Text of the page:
Art review: Drew Heitzler at Blum and Poe
The piece was originally planned as part of the Focus series for the Museum of Contemporary Art, a show canceled in the wake of last year's fiscal crisis. In the second-floor gallery at Blum & Poe, the work is projected on a wide wall, its three parts layering the subtle shifts between the Beat Generation and the Pop era as the early 1960s unfolded. Hollywood B-movie shockers form the melodramatic raw material.
"The Wild Ride" (1960) has Jack Nicholson as a tragic troublemaker at the dirt-racing track. Dennis Hopper is obsessed with a carnival mermaid in "Night Tide" (1961). And Warren Beatty pursues mercurial Jean Seberg at a sanitarium in "Lilith" (1964), as fellow patient Peter Fonda commits suicide in despair. Heitzler's multiple screens, choice of black-and-white pictures and youthful movie stars together seem meant to recall Andy Warhol's films, which he began to make in 1963.
In the jumbled, fragmented, radically condensed narrative, love on the rocks bleeds into insanity, interspersed with postwar American car culture. Oil, the gasoline fueling the crazed American dream whose nightmarish underside is on syncopated display in the weirdly mesmerizing triptych, oozes into view in adjacent galleries.
A small room shows a short, 46-second video loop of a pumping oil derrick in Ladera Heights, briefly cut with a brilliant sunset sky punctuated by palm trees. A large room is lined with scores of inkjet prints of archival photographs of 20th century Los Angeles, both factual and fictitious.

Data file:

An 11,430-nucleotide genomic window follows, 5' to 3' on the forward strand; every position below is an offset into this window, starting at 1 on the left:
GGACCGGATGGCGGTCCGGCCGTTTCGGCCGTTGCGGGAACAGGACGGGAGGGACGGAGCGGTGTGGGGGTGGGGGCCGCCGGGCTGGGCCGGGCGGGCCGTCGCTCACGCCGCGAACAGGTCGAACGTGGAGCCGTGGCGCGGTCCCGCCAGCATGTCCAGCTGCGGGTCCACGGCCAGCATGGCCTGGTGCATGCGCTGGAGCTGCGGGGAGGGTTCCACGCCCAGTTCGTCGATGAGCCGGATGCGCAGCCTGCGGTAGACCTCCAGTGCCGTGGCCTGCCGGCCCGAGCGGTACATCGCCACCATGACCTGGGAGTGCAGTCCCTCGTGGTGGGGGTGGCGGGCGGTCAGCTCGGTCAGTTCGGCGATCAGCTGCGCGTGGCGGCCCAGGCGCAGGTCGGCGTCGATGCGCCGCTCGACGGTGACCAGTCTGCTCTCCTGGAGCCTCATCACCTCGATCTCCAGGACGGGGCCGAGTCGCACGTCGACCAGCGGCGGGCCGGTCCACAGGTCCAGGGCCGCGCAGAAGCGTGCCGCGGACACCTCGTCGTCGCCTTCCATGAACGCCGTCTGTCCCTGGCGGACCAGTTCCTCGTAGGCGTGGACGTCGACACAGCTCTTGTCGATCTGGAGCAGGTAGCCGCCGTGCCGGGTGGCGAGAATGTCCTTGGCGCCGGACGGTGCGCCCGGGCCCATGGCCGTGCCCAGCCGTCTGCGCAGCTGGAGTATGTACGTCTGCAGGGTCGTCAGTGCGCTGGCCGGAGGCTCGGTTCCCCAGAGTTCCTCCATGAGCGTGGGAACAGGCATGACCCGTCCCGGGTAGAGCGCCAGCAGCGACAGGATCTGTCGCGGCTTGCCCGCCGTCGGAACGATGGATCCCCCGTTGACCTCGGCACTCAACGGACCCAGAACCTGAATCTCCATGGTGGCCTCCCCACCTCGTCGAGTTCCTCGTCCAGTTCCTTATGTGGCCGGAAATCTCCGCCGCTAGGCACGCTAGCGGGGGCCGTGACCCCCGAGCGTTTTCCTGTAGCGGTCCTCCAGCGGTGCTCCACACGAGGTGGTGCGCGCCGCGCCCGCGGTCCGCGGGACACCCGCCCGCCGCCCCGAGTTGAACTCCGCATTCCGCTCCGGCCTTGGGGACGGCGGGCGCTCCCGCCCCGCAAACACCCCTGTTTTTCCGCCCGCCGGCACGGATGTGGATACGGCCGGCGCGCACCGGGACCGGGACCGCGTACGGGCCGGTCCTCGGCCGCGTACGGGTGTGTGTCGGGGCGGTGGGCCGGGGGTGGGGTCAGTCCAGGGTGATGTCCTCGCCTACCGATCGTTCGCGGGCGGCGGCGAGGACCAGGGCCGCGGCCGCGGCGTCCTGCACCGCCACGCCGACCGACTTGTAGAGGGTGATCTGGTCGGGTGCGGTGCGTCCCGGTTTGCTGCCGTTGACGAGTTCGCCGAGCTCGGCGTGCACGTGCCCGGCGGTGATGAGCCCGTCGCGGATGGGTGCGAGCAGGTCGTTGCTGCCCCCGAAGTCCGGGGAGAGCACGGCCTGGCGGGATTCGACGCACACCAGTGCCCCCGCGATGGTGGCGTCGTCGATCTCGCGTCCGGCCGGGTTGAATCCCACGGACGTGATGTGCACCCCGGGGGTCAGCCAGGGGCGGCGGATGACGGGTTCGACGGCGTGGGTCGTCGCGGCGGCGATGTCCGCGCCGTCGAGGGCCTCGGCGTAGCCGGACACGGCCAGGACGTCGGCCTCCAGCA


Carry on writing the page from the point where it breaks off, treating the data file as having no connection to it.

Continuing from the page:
Celebrities, tabloid news and civic corruption are prominently featured in found photographs that chronicle everything from the Black Dahlia murder mystery to the black gold of the campy "Beverly Hillbillies" television show. Oil seeps into several pictures, filling up a suburban swimming pool or running into the street, courtesy the artist's application of dense black ink.
A large drawing connects these disparate photographic subjects, including the Keystone Kops, zeppelin warfare, the Ku Klux Klan and Patty Hearst. Each is tied to one of three locations: Baldwin Hills' oil fields, Venice Beach and the La Brea tar pits. A cross between a police detective's chart of criminal suspects and a conspiracy theorist's flowchart, with shades of a film director's elaborate scenography thrown in for good measure, the drawing provides the perfect, loopy star map to a spectacular era of stunning dissolution.
– Christopher Knight
Blum & Poe, 2754 La Cienega Blvd., Culver City, (310) 836-2062, Jan. 5-30. Closed Sundays and Mondays. www.blumandpoe.com
Image: Frame from "Lilith." Image credit: From Blum & Poe.